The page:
DHS secretary says she's unaware Russia wanted Trump to win

Midterms are in Putin's crosshairs, ex-spy chief says

Midterms are in Putin's crosshairs, ex-spy chief says

Department of Homeland Security Secretary Kirstjen Nielsen on Tuesday insisted that she had not seen the intelligence community's assessment which concluded that Russian Federation interfered in the 2016 USA election in order to help President Donald Trump.

Describing a report on Russian interference presented by the intelligence community to president-elect Trump in January 2017, Clapper writes, "I remember just how staggering the assessment felt the first time I read it through from start to finish, and just how specific our conclusions and evidence were". "I'm not aware of that".

Nielsen then insisted the Russian Federation tried to affect public opinion on both sides.

Additionally, the steady drumbeat of news about Trump associates, near and far, entertaining Russian operatives before, during, and after the United States election have also made the prospect of the U.S. cozying up to Russia less likely. "I'm not aware of that", Nielsen said, responding to a reporter's question after briefing House members on election security efforts. "Russia's goals were to undermine public faith in the USA democratic process, denigrate Secretary Clinton, and harm her electability and potential presidency", the assessment states.

Later, she admitted she is "not over" the election loss, adding, "I still regret the mistakes I made. It's an integrity issue of who is saying what and why and how that may or may not affect an American's behavior in what they're voting for".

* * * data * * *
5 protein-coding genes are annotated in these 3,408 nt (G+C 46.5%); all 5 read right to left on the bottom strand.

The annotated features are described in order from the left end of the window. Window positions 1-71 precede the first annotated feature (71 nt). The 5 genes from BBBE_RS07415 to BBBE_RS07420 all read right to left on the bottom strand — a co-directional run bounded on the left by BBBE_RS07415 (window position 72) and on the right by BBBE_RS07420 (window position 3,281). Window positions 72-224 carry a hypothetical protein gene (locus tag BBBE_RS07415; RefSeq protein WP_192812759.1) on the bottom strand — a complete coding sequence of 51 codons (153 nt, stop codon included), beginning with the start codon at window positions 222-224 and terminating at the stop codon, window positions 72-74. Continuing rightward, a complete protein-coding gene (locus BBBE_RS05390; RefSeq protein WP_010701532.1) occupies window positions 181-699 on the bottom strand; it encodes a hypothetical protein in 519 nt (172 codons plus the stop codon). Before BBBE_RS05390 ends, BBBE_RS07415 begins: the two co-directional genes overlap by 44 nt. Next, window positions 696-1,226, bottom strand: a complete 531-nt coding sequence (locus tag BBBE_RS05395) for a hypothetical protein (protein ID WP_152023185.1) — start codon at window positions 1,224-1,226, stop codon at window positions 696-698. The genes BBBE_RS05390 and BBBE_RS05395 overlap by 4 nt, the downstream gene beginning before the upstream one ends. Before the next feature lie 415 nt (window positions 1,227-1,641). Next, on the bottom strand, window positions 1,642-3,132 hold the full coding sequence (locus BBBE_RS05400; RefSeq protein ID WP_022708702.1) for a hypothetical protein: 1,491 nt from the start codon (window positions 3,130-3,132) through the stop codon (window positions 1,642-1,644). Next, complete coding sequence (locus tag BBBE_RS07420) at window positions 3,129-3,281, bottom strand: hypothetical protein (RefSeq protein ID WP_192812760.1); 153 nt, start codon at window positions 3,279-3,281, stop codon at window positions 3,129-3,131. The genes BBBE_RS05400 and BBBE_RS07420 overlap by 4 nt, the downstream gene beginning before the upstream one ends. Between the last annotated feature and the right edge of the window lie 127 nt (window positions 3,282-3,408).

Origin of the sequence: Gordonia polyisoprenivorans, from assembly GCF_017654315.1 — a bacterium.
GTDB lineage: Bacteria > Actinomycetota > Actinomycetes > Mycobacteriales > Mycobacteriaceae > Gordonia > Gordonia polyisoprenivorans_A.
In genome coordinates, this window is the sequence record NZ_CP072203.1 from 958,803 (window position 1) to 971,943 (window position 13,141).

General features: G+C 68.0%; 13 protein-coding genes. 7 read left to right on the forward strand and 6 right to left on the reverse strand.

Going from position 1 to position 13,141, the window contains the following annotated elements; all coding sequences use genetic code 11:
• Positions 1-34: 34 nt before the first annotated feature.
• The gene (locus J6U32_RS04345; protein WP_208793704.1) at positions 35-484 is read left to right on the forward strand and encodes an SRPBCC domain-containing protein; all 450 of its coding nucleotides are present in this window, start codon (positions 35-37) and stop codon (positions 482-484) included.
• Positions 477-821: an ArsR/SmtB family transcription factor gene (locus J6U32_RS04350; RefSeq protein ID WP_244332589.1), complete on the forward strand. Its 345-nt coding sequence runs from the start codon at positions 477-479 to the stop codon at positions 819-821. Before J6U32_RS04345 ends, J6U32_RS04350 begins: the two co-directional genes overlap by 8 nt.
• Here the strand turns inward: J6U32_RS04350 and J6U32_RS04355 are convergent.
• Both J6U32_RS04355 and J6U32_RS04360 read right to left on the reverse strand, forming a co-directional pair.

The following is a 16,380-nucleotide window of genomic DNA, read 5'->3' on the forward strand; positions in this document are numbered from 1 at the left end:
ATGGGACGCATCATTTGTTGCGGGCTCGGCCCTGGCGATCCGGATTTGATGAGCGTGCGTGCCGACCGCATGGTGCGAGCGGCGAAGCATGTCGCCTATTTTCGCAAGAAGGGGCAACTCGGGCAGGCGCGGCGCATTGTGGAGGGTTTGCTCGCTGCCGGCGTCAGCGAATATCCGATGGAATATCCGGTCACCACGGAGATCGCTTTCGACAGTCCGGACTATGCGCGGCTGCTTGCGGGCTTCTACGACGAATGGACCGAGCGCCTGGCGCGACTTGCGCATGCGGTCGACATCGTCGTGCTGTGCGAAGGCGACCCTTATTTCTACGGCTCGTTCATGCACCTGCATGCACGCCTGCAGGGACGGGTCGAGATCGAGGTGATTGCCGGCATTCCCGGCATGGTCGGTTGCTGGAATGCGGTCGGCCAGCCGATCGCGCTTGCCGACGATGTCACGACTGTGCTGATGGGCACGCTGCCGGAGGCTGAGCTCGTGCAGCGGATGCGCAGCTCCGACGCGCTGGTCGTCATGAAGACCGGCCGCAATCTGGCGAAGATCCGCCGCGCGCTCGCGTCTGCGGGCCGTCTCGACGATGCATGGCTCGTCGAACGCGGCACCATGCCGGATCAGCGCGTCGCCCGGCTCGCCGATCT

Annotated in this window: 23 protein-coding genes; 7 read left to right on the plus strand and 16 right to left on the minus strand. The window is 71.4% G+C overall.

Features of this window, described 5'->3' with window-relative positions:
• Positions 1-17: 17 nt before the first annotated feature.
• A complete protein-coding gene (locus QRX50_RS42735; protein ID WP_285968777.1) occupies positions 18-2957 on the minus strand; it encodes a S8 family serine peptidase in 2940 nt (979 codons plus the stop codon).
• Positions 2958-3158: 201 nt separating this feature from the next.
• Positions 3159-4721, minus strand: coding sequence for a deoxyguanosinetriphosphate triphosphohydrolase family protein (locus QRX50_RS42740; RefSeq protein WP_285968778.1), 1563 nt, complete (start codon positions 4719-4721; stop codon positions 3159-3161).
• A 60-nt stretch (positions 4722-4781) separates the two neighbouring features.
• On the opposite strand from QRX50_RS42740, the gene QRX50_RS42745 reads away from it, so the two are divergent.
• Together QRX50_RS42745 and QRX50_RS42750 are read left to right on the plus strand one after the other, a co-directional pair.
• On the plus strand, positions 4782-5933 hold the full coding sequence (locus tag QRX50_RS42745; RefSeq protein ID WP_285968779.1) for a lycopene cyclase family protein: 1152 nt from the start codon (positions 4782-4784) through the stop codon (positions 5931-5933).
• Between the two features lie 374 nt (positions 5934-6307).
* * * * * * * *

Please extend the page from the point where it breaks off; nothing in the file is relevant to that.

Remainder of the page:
The unclassified assessment released by top USA officials in January 2017 said that Moscow sought to interfere in the election in order to undermine the American democratic process, damage Democratic nominee Hillary ClintonHillary Diane Rodham ClintonMueller moves ahead with Papadopoulos sentencing What's wrong with the Democratic Party?




About two weeks ago, the president unloaded on Nielsen at a heated Cabinet meeting - railing against her for failing to stop illegal border crossings. Houlton pointed out that the Kremlin "targeted both major political parties" in its interference, but did not state that Nielsen believes Russian Federation favored Trump.

"We further assess Putin and the Russian Government developed a clear preference for President-elect Trump", it states. Here's what she said about the IC's judgments on Putin's objectives. "Importantly, they targeted both major political parties". "The Secretary agrees with that assessment".

Shortly after the comment surfaced on social media, vice chair of the Senate Intelligence Committee Sen.

When asked outright if the intelligence community spied on Trump and his campaign, Clapper said, "No, we did not".

A similar conflict exists in Congress, where the Senate and the House Intelligence Committees have reached very different conclusions about Russia's intentions.

"I don't believe that I have seen that conclusion". Mark Warner (D-Va.) sent an email to reporters with several links to the intelligence community's findings.

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